| categories: fedora

I spent last Wednesday hanging out in San Francisco for the first annual maintainerati event. The idea was that there are a lot of open source maintainers out there but events are usually separated by technology areas. Javascript framework maintainers may never meet programming language maintainers even if their problems are similar. The idea with this event was to give open source maintainers a chance to vent and problem solve with others.

The event was structured as an 'unconference'. I describe it as a slightly more structured hallway track. We started the morning doing 'dot voting' on topics people wanted to talk about and then broke into groups to discuss the topics that got the highest vote. I chose to go for the discussion about recruiting newcomers and maintainers. We started with some discussion about what is a contribution and pros and cons of structuring the contribution process and eventually getting committer rights. There's no hard and fast rule about when people can/should get commit rights and it mostly comes down to relationships; you need to build relationships with existing maintainers and existing maintainers need to build relationships and mentor new committers. This let to quite a bit of discussion about free vs. paid and company vs. non-company contributors. It's a lot easier to build relationships if you can set up a meeting with a maintainer in your company but that doesn't work for outside contributors. There's also the question of trying to recruit volunteers for your sponsored project. Doing work 'for exposure' is problematic and exploitative yet open source has this idea of doing work for the inherent joy of open source and learning. Promoting unpaid contributions needs to be done very carefully if it is done at all. We ended up running out of time and I think the discussion could have certainly gone longer.

There was a second session in the afternoon about problematic communities. This one is unfortunately near and dear to my heart. We started out defining what makes a community toxic. A big point was that bad behavior prevents the community from making progress. Many of the discussion points were not just open source but other communities that tend to have overlap. Code of conducts are a necessity to make dealing with toxic behavior possible. There was some discussion about how specific these guidelines should be, and interestingly it was pointed out that having slightly less specific guidelines (but not too much) may help to avoid people trying to purposely hang out at the edge of acceptable. If your larger community is problematic, it can be helpful to work on making a smaller subset welcoming and let that influence the larger group. I appreciated everyone who took the time to contribute in the discussion.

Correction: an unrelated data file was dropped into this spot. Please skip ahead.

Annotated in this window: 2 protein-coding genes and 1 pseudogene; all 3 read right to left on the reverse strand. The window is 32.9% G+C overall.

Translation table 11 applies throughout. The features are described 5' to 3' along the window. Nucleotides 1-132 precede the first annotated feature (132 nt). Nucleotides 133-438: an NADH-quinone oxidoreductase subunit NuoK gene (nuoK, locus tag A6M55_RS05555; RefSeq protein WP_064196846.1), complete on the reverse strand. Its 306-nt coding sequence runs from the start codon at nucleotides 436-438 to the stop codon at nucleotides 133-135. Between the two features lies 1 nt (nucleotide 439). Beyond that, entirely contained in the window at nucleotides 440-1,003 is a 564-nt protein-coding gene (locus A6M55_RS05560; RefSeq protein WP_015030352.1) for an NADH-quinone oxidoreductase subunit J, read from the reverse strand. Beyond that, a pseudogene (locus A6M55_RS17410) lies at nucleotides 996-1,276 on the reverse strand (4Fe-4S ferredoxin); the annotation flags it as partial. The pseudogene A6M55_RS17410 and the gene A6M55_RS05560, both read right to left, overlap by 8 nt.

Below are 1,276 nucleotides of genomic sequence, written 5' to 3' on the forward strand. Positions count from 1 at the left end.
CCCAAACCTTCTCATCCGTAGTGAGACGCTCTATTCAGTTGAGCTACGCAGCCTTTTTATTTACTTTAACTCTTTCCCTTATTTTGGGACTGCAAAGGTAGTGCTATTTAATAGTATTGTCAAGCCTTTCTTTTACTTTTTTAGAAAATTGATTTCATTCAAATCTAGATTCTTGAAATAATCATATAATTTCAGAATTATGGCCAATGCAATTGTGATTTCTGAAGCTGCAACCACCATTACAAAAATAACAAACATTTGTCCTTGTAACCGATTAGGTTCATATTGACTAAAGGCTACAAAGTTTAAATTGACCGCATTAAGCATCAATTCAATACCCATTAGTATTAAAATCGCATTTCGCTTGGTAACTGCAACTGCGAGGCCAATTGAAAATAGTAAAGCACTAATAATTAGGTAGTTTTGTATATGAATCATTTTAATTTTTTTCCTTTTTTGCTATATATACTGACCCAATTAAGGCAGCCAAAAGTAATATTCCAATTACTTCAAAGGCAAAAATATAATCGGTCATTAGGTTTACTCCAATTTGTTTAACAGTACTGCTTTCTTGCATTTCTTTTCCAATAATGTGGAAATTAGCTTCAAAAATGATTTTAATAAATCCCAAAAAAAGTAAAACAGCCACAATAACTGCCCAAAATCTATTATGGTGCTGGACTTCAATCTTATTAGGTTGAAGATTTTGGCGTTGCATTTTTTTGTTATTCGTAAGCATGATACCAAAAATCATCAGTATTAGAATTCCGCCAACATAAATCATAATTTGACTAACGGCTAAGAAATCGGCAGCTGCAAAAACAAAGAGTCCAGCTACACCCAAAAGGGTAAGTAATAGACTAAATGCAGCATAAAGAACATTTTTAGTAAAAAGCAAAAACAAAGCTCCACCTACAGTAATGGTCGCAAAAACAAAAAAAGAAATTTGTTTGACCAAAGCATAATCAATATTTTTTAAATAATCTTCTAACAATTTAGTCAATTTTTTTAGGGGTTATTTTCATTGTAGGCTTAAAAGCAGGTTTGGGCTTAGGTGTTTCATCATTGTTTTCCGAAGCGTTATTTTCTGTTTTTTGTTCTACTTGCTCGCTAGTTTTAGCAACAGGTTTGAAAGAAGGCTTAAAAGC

Outside structured conversations, I spent time talking about empathy. Several attendees either were or had been in first line customer support positions. To succeed in this type of work, you need to have (or quickly build) empathy skills to keep customers satisfied. Developers are not well known for having large amounts of empathy skills. I'm guilty of this myself; empathy without emotionally draining myself is something I'm constantly working on. Figuring out how to teach empathy skills to others is a challenge. One of the ideas that came up was the need to be outside your comfort bubble. Travel and moving were a common way people cited to force yourself to have new experiences. Traditional developer mind set also tends to be very black and white (hi guilty here too). Most important was the desire to keep improving this skill and not write it off as unnecessary.

There were plenty of other conversations I'm sure I've forgotten about. Notes are available on the github and will be added as people get around to it. I really hope to see this conference happen again. It's filling a space to have important conversations about non-technical topics that tend to get sidelined elsewhere. I met so many cool people and left with a lot to think about. My biggest thanks to the organizers.

DevConf 2017

| categories: fedora

Last week was DevConf in Brno, Czech Republic. I was there!

Thorsten Leemhuis gave a talk about What's up in Kernel Land. This was a general overview about new features and patches that are coming into the Linux kernel targeted at non-kernel developers. I was not the target audience but the talk was fantastic. It was easy to follow and gave a good picture of what the kernel community is doing. I appreciate when non-kernel developers give talks about the kernel since kernel developers can be a bit myopic in our topics (myself included).